Diet and Nutrition

You can’t outrun a bad diet!

Posted by Mark Croucher
on January 29, 2017
Comments Off on You can’t outrun a bad diet!

 You can’t outrun a bad diet!

There is a bundle of evidence that traditional hunter-gatherers, who are substantially more physically active, burn the same number of daily calories as moderately active Americans.  The average numbers state that men need around 2600 calories per day.  Women need about 1900. Sedentary people obviously need fewer calories each day.  That means if you sit for a living, you might need to put the fork down.

We know that exercise in itself has numerous benefits.  I’m a HUGE proponent of daily exercise!  It helps us to age more gracefully encouraging better moving joints, less inflammation, better heart function and even better immunity.   Huge benefits to be sure.   But looking to exercise as the only way to lose weight might be a road to frustration.  Many of you may have noticed this.   “But doctor, I go to the gym 5 days a week and I weigh exactly the same as I did 6 months ago!”

You might be looking at this the wrong way.  Try thinking of exercise as a way to make you stronger, more flexible and more fit.  Lifting weights can make your muscles grow, making you stronger and that can potentially increase your caloric need.  That can potentially allow you to eat more.  Routine cardio training can increase your heart and lung capacity dramatically.  A good thing for sure!   But what about the food??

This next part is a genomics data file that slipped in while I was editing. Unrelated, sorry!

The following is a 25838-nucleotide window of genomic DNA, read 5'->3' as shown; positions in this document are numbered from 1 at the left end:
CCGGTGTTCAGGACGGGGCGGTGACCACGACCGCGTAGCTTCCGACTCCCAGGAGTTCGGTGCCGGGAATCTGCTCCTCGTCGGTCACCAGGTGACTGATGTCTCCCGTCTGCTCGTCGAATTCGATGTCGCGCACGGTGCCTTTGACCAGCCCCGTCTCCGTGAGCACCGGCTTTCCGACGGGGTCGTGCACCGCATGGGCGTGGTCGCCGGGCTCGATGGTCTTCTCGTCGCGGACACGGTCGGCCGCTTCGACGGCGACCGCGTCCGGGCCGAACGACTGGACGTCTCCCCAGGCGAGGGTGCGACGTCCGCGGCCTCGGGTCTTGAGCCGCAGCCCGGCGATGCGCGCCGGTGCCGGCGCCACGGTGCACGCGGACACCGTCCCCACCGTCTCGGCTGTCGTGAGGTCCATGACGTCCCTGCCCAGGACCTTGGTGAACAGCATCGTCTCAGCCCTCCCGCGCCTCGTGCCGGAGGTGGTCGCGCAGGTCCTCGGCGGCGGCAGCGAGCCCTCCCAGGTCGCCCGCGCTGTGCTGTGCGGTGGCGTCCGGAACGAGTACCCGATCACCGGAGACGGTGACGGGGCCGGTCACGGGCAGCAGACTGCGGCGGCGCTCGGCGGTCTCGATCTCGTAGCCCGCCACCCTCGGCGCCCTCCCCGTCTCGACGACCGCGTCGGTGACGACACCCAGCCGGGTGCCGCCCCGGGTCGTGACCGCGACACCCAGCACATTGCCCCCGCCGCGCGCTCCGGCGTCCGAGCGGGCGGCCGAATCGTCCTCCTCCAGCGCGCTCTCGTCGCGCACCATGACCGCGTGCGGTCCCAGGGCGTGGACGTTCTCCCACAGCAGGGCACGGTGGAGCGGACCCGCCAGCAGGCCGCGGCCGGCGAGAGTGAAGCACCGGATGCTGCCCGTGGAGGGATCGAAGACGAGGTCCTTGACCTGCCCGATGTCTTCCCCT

Think of your eating habits as a road to a better birthday suit.  If you need to lose weight and you can’t, you might try to figure out how many calories you actually consume in a day and try dropping it down a few hundred calories. Next you could consider the timing and makeup of your food.  For example, consuming a lot of carbohydrate dense food 15 – 30 minutes prior to vigorous exercise can motivate your body to take all that increase in blood sugar and push it into your muscles.  GREAT!!  If however, you consume the same meal prior to staring at the computer for 3 hours you body will likely store that stuff as fat.  Not so great.

When energy needs are lower, like sleeping, watching TV or reading, you don’t need an increase in blood sugar.  So keep the carbs lower then.  During those times, try focusing on fewer calories made of good fats and proteins. Leave the carbohydrate rich foods for times when you need them.  Food is fuel.  Eat for what you are about to do.

 

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